As an aside:  if you're considering using a 110-120 Volt refrigeration unit instead of a 12/24 Volt unit to run it off an inverter, be sure to do your homework.  You need to be sure you'll have enough battery power to operate your fridge for the length of your stay on the water where shore power is not an option.

                                                    MARINE SINK HARDWARE
Buy marine taps, faucets and drains for the head and or galley.  True, it's easy and inexpensive to pick up a set of taps from your local discount store or building supply to replace your aged or out of fashion faucets, but all too often, they're not made of a non-corrosive material making them unsuitable for a boat installation.  Also, the mechanism for lifting the drain are different on a boat and the under sink space is much more confined than the typical residential bathroom.  Check out the sink hardware carefully before purchasing.  You'll probably find it less expensive in the long run if you buy from your local marina, ships store or boating supply.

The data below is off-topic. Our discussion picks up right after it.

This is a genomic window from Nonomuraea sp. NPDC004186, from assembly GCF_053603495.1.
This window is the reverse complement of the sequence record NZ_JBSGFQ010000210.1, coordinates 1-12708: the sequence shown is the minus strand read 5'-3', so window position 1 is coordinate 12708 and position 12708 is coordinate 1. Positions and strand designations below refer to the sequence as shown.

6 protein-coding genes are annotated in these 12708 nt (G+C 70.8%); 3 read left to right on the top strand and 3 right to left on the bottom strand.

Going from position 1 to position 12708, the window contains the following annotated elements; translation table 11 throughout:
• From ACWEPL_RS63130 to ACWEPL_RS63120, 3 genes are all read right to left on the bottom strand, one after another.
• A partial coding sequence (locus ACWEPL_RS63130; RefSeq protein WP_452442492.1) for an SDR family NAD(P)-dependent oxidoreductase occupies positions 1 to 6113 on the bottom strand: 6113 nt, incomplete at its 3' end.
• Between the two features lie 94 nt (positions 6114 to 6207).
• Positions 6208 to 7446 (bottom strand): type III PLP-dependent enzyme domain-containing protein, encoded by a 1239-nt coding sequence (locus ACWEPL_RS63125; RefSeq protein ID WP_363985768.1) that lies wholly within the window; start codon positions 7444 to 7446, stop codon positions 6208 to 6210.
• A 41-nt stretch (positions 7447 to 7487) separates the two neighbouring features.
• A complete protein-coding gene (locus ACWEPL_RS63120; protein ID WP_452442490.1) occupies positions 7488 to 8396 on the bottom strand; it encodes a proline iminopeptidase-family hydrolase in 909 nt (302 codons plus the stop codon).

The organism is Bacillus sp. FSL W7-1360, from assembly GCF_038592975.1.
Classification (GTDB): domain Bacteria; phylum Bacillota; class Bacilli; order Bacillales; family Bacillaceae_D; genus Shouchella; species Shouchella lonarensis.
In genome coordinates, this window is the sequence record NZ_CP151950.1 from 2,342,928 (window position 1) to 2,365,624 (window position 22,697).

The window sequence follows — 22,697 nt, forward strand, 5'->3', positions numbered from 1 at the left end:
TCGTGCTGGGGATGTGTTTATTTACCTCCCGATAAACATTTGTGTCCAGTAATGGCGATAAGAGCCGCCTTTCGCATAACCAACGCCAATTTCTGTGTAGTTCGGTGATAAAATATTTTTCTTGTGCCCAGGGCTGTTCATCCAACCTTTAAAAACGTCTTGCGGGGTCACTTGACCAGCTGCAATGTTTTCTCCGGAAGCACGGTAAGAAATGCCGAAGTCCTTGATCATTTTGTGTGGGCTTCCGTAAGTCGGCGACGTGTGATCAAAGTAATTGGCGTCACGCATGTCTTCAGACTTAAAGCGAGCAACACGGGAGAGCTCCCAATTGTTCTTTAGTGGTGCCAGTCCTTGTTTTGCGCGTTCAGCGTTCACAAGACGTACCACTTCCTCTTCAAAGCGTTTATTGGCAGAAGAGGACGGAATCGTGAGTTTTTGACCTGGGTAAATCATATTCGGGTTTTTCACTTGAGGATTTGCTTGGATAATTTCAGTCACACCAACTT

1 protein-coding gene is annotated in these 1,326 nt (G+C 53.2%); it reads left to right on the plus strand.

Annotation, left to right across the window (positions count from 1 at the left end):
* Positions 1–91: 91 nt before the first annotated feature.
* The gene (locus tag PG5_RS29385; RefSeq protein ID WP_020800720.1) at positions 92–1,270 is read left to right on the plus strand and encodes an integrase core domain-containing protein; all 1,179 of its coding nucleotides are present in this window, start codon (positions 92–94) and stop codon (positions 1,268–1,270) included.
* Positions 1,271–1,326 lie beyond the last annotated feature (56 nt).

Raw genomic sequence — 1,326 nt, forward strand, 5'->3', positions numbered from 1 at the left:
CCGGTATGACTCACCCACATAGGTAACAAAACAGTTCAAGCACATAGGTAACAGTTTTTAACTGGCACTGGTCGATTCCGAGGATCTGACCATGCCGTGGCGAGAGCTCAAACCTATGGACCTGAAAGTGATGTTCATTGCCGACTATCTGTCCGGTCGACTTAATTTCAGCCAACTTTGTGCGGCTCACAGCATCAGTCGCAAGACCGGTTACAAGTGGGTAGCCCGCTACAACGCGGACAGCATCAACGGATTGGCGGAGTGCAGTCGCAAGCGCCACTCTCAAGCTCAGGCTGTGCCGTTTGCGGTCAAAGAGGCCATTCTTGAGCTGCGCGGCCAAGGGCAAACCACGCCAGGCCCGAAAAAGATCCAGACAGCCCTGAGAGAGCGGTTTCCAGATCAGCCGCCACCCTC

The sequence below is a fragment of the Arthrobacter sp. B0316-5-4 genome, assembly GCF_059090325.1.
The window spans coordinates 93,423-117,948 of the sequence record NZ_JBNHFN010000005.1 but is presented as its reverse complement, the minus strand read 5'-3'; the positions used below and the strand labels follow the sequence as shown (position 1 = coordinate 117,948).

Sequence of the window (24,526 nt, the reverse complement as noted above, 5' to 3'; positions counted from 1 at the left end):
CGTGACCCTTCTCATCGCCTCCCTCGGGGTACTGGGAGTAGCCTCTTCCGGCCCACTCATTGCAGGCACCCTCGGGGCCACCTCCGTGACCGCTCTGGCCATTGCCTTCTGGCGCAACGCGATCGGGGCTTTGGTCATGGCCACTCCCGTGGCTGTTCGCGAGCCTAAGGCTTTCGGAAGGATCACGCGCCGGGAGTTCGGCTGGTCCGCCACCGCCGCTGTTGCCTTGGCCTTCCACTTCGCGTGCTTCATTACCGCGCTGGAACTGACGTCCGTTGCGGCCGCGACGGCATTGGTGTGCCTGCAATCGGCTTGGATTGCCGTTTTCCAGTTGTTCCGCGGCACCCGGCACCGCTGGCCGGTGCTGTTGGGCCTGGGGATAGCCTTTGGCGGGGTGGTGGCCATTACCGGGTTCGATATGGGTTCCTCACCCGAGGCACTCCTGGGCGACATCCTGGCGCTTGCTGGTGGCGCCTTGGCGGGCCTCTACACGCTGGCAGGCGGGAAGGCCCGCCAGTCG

MARINE HEADS
Charging the holding tank with holding tank chemicals not only reduces the odor, but also "works" in the tank to breakdown the sewage and paper.  When repairing a toilet, buy genuine parts for your make and model or you could face some smelly consequences.  Some boaters who have repaired toilets with the wrong parts have been punished unmercifully with the condition worsening and the corrective surgery costly.  You've heard the expression, "s_ _ t happens".  Don't let it happen in your bilge.  Buy the right marine parts and be sure to have them installed properly.